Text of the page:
Volvo V90 plug-in hybrid long-term test: report 6

In theory, the V90 T6 plug-in hybrid estate car is ideal for someone living on the edge of a city. Our editorial director is finding out if it makes sense in reality...

Volvo V90 LT rear tyre pressure check

The car Volvo V90 Recharge T6 Inscription  Run by Jim Holder, editorial director

Why it’s here Can a large plug-in hybrid estate really deliver great fuel economy as well as carry-all practicality?

Needs to deliver A premium experience all round, from interior comfort and capability through to driving dynamics, while also hitting diesel-like efficiency

Mileage 4048 List price £58,300 Target Price £54,419 Price as tested £66,940 Test economy 48.2mpg

24 November 2021 – Words of warning on tyre pressures

It was half-term and we were packed up for a week away in Matlock, Derbyshire, which meant a car full of walking boots, heavy coats and multiple changes of clothes.

It also meant having to accept that the Volvo V90 plug-in hybrid wasn’t going to be near its efficient best, given that driveways in the part of town where we were staying – all steep hills and side-by-side housing – were at a premium, and ones with charging points even more so.

So I loaded up the car and family and unplugged the car at home at the last minute after one last top-up, jumped aboard and… discovered that I’d overlooked another fundamental of taking a long trip in a packed car. The tyre pressure warning light was on.

I’m not sure if electrically powered cars are more inclined to needing bespoke tyre pressures for heavier loads due to the inherent weight of their batteries, but I'd encountered this issue previously, on another electric car. 

Volvo V90 LT tyre pressure check

So, after a gentle drive to check if it was safe to proceed, I headed to the nearest air supply at the local forecourt, noting irritably the fact that the big oil companies now charge for the convenience of using their pumps. 

I was glad I did, though, because I was quite shocked to discover that the pressure was 4psi below the minimum recommendation for even an unladen car. Given how sensitive cars can be to even 1psi of difference, I was surprised I hadn’t noticed even in the absence of the tyre pressure monitors offering a warning.

However, that realisation in turn led me to be a bit cautious in topping the air up; instead of going all out to the maximum limit – also recommended for the most efficient eco driving – I settled somewhere in between, reasoning it would likely do away with the need for a second trip to the pumps.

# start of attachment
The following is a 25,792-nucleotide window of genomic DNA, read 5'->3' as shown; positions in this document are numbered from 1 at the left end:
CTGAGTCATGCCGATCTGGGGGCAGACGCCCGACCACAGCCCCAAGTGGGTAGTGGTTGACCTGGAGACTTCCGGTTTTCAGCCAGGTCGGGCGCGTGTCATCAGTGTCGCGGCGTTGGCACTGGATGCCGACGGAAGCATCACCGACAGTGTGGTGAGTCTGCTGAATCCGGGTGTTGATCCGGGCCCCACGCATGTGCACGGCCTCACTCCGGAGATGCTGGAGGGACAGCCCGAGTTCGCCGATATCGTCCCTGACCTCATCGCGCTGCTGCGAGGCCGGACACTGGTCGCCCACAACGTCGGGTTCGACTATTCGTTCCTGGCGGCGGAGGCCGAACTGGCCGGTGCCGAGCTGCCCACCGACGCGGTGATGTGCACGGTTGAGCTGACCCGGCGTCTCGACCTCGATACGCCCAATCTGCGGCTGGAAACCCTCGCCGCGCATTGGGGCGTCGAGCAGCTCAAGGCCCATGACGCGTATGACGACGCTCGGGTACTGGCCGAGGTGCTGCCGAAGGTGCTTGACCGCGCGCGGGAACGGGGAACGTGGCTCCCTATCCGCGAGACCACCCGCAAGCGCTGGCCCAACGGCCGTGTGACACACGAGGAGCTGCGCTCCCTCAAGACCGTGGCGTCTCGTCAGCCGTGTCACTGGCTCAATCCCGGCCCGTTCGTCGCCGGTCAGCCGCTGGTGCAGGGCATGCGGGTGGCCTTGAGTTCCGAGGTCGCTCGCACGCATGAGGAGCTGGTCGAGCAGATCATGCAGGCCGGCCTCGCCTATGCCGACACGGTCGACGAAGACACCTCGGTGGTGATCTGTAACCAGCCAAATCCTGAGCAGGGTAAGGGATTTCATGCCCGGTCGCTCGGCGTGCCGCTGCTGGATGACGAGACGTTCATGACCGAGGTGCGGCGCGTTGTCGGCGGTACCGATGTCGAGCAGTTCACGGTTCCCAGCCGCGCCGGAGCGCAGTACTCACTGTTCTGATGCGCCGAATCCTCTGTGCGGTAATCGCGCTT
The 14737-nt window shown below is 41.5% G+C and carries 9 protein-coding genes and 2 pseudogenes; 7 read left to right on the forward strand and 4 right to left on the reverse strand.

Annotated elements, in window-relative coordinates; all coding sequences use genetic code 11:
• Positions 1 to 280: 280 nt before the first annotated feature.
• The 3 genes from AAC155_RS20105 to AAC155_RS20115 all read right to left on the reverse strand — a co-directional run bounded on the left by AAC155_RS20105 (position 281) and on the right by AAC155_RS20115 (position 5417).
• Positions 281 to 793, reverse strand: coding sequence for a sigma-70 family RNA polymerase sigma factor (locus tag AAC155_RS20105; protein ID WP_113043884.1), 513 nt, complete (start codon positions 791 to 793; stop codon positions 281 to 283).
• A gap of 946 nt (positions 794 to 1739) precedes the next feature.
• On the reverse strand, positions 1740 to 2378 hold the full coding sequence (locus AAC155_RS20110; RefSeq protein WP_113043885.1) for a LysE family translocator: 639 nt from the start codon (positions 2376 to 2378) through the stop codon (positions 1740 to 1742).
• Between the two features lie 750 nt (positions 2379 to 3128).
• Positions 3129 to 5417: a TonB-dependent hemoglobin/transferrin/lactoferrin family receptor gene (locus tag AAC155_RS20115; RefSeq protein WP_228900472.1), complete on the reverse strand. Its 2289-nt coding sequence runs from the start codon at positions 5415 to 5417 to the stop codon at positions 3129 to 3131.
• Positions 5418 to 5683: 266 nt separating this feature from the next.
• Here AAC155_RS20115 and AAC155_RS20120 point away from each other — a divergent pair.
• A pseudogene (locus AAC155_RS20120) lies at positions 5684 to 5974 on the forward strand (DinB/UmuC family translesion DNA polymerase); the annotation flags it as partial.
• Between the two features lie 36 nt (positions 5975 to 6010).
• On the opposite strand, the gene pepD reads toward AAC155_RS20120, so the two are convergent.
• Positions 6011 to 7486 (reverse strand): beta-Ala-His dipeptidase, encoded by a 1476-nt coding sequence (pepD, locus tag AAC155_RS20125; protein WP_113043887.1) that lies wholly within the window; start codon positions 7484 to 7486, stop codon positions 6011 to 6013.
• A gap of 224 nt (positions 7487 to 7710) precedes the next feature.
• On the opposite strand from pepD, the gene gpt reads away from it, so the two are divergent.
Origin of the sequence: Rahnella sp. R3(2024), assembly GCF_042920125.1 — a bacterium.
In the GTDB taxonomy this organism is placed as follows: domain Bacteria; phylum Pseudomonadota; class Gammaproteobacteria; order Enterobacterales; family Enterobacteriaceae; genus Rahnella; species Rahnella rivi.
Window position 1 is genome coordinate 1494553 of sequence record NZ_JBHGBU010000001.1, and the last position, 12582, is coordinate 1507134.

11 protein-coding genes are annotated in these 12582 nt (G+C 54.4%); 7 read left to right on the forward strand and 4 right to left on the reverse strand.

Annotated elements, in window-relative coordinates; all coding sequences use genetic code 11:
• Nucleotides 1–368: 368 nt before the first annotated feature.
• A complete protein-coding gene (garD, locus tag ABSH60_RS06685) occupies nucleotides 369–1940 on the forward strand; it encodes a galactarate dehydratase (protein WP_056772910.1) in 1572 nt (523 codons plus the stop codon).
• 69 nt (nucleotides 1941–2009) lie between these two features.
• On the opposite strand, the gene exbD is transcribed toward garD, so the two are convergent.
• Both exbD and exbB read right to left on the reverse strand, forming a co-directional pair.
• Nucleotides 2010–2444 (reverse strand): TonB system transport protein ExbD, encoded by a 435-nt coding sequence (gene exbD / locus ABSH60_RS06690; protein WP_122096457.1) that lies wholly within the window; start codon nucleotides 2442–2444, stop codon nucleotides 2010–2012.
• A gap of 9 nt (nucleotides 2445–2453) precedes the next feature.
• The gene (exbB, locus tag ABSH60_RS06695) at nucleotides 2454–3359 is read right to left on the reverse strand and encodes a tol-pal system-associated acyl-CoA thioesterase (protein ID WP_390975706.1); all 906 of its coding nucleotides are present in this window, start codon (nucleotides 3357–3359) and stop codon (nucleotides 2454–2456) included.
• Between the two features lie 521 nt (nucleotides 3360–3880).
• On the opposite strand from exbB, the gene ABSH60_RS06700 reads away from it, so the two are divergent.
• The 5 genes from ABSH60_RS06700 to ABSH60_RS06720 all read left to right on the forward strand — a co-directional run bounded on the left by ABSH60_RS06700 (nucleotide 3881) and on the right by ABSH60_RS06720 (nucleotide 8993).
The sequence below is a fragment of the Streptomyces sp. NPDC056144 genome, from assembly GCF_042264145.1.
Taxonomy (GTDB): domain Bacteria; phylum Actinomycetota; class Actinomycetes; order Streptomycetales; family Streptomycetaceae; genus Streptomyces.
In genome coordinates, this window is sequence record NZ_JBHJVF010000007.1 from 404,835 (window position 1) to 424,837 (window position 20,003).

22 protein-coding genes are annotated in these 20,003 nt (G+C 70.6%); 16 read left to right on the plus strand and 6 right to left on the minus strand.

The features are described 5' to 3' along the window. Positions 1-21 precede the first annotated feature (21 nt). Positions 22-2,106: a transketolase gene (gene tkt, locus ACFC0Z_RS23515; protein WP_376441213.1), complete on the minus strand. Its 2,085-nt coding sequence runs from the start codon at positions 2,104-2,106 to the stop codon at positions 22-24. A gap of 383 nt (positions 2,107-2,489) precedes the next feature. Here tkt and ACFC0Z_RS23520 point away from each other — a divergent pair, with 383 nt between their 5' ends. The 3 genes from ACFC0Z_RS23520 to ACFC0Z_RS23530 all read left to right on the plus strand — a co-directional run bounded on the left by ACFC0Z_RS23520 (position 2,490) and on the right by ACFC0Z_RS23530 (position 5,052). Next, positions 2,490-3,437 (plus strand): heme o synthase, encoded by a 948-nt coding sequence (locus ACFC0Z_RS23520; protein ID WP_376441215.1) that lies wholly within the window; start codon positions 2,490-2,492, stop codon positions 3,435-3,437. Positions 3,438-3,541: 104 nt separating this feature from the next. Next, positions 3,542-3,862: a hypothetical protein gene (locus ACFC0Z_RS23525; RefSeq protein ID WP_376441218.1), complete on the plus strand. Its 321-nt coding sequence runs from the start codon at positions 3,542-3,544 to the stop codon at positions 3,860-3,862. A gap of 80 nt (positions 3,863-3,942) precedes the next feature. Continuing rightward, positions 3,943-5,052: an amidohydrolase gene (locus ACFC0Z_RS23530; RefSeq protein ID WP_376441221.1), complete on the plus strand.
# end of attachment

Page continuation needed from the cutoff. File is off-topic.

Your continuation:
A shrewd move? I’m not so sure.

Volvo V90 LT rear tyre pressure check close up

Not only has the tyre pressure warning light stayed on regardless of the circumstances in the subsequent weeks, whether it’s just me in the car or it's fully laden, but there's also been no noticeable difference in the car’s performance. 

I’ve checked for slow punctures, of which there is no sign, so the next step is a repeat trip to the garage to pump the tyres up to the maximum recommended 39psi – up from 31psi on my first check, and up again from 35psi now, so quite a significant jump. If that doesn’t persuade the sensor to reset, it’ll mean a trip to the dealer, I fear.

But perhaps of more consequence will be whether I notice any material differences in the ride, handling and fuel economy. The percentage shift is so big that I will worry both about my career choice and Volvo’s choice of settings if there really is nothing to report after putting all that extra air in.

My suspicion is that I will regret not going for maximum pressure all along, but I’m also keen to check I haven’t uncovered a niggle with the car’s onboard monitoring system. Why did it take a fully laden car for the warnings to show in the first place, and why, with the pressures well within the tolerance for the weight of the car, are they still showing now?

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